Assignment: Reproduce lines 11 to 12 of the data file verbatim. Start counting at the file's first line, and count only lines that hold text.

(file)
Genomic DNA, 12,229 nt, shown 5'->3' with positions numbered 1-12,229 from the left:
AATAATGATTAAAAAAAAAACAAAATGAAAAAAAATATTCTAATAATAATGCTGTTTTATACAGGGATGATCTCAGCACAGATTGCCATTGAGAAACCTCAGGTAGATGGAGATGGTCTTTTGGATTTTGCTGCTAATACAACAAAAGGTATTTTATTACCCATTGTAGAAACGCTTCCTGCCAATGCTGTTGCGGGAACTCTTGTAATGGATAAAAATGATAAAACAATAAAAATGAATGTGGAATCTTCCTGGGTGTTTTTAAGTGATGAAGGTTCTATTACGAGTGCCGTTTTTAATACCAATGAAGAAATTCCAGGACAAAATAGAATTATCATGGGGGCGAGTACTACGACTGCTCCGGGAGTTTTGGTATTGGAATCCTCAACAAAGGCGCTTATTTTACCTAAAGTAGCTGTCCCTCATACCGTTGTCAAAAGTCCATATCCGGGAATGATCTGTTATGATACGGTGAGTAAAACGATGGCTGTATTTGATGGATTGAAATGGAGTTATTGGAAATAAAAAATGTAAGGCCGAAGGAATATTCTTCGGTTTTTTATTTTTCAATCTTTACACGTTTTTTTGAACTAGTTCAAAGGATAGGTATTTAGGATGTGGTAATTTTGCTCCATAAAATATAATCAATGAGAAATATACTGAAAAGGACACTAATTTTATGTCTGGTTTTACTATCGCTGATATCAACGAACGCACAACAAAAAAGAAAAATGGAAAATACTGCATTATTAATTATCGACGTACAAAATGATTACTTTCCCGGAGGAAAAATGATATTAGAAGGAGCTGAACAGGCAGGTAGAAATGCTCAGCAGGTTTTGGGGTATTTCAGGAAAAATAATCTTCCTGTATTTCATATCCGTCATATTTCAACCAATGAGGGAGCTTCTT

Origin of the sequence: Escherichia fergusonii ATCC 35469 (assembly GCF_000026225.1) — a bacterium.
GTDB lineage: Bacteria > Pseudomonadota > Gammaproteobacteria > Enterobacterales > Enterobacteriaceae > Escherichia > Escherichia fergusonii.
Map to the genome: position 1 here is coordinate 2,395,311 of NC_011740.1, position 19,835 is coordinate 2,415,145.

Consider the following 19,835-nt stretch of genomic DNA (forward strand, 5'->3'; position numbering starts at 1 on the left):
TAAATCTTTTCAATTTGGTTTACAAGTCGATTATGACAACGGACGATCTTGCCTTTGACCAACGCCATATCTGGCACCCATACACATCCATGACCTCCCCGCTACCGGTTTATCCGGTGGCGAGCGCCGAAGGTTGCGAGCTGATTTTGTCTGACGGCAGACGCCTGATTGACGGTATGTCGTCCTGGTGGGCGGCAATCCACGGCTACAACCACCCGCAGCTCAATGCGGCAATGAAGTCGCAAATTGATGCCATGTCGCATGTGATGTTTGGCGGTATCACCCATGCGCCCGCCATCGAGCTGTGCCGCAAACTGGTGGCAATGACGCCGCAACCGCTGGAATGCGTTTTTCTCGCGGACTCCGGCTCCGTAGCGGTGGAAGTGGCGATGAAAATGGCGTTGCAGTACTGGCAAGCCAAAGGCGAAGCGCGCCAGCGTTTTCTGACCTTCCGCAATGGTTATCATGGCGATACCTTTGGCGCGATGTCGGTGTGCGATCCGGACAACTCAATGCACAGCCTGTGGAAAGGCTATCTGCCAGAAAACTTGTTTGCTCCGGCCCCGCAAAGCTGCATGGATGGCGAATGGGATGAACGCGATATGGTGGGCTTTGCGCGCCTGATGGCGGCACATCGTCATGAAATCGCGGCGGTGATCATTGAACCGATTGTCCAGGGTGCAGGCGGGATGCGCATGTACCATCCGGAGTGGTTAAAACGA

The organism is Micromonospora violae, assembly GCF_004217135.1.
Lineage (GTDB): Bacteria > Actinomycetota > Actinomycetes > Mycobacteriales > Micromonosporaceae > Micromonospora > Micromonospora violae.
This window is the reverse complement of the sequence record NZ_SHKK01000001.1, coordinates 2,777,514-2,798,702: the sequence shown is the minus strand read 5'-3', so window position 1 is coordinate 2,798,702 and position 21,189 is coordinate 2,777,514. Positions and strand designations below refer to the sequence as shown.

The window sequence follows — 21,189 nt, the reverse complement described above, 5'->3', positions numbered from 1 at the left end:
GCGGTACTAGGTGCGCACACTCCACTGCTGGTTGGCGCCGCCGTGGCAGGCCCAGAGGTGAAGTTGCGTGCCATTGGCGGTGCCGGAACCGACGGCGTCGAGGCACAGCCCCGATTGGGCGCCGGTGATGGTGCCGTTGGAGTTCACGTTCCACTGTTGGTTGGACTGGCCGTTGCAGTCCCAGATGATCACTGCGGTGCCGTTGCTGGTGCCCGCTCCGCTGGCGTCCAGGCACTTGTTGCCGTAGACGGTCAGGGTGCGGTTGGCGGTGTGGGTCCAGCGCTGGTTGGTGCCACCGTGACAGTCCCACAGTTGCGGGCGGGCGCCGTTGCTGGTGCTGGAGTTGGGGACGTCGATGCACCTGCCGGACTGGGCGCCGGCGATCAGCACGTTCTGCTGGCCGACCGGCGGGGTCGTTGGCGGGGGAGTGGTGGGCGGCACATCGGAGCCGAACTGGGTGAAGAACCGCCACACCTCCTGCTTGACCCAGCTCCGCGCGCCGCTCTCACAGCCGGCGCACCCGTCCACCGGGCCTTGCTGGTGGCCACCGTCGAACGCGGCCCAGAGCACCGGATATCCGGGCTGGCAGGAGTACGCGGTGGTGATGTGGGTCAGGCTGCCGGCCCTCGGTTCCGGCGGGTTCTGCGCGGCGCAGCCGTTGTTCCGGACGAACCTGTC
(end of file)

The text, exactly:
The window sequence follows — 21,189 nt, the reverse complement described above, 5'->3', positions numbered from 1 at the left end:
GCGGTACTAGGTGCGCACACTCCACTGCTGGTTGGCGCCGCCGTGGCAGGCCCAGAGGTGAAGTTGCGTGCCATTGGCGGTGCCGGAACCGACGGCGTCGAGGCACAGCCCCGATTGGGCGCCGGTGATGGTGCCGTTGGAGTTCACGTTCCACTGTTGGTTGGACTGGCCGTTGCAGTCCCAGATGATCACTGCGGTGCCGTTGCTGGTGCCCGCTCCGCTGGCGTCCAGGCACTTGTTGCCGTAGACGGTCAGGGTGCGGTTGGCGGTGTGGGTCCAGCGCTGGTTGGTGCCACCGTGACAGTCCCACAGTTGCGGGCGGGCGCCGTTGCTGGTGCTGGAGTTGGGGACGTCGATGCACCTGCCGGACTGGGCGCCGGCGATCAGCACGTTCTGCTGGCCGACCGGCGGGGTCGTTGGCGGGGGAGTGGTGGGCGGCACATCGGAGCCGAACTGGGTGAAGAACCGCCACACCTCCTGCTTGACCCAGCTCCGCGCGCCGCTCTCACAGCCGGCGCACCCGTCCACCGGGCCTTGCTGGTGGCCACCGTCGAACGCGGCCCAGAGCACCGGATATCCGGGCTGGCAGGAGTACGCGGTGGTGATGTGGGTCAGGCTGCCGGCCCTCGGTTCCGGCGGGTTCTGCGCGGCGCAGCCGTTGTTCCGGACGAACCTGTC